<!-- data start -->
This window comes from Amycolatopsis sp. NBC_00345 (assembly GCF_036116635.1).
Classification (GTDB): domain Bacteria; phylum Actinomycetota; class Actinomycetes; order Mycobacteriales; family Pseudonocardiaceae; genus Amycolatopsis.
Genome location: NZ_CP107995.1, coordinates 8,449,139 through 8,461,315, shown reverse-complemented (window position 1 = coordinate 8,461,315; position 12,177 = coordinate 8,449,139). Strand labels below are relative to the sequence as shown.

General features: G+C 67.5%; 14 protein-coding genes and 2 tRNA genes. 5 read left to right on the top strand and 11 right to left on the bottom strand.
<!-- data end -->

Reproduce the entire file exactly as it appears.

This window comes from Amycolatopsis sp. NBC_00345 (assembly GCF_036116635.1).
Classification (GTDB): domain Bacteria; phylum Actinomycetota; class Actinomycetes; order Mycobacteriales; family Pseudonocardiaceae; genus Amycolatopsis.
Genome location: NZ_CP107995.1, coordinates 8,449,139 through 8,461,315, shown reverse-complemented (window position 1 = coordinate 8,461,315; position 12,177 = coordinate 8,449,139). Strand labels below are relative to the sequence as shown.

General features: G+C 67.5%; 14 protein-coding genes and 2 tRNA genes. 5 read left to right on the top strand and 11 right to left on the bottom strand.